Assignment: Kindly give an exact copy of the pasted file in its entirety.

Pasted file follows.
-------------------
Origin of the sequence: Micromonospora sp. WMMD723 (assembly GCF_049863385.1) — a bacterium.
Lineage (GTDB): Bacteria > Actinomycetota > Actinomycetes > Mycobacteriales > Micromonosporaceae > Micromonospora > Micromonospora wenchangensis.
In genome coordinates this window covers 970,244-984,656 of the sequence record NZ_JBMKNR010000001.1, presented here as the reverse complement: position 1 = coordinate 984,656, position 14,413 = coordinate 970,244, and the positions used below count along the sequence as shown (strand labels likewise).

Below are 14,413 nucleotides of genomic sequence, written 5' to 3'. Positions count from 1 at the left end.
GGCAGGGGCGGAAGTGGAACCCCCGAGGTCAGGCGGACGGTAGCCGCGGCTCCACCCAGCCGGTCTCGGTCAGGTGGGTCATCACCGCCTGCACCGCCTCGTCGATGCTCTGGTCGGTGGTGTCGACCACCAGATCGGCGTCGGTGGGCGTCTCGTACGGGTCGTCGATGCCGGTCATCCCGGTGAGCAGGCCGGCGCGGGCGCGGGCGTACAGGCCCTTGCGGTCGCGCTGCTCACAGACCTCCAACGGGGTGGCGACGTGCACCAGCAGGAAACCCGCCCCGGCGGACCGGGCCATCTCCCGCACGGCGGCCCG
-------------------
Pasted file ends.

Origin of the sequence: Micromonospora sp. WMMD723 (assembly GCF_049863385.1) — a bacterium.
Lineage (GTDB): Bacteria > Actinomycetota > Actinomycetes > Mycobacteriales > Micromonosporaceae > Micromonospora > Micromonospora wenchangensis.
In genome coordinates this window covers 970,244-984,656 of the sequence record NZ_JBMKNR010000001.1, presented here as the reverse complement: position 1 = coordinate 984,656, position 14,413 = coordinate 970,244, and the positions used below count along the sequence as shown (strand labels likewise).

Below are 14,413 nucleotides of genomic sequence, written 5' to 3'. Positions count from 1 at the left end.
GGCAGGGGCGGAAGTGGAACCCCCGAGGTCAGGCGGACGGTAGCCGCGGCTCCACCCAGCCGGTCTCGGTCAGGTGGGTCATCACCGCCTGCACCGCCTCGTCGATGCTCTGGTCGGTGGTGTCGACCACCAGATCGGCGTCGGTGGGCGTCTCGTACGGGTCGTCGATGCCGGTCATCCCGGTGAGCAGGCCGGCGCGGGCGCGGGCGTACAGGCCCTTGCGGTCGCGCTGCTCACAGACCTCCAACGGGGTGGCGACGTGCACCAGCAGGAAACCCGCCCCGGCGGACCGGGCCATCTCCCGCACGGCGGCCCG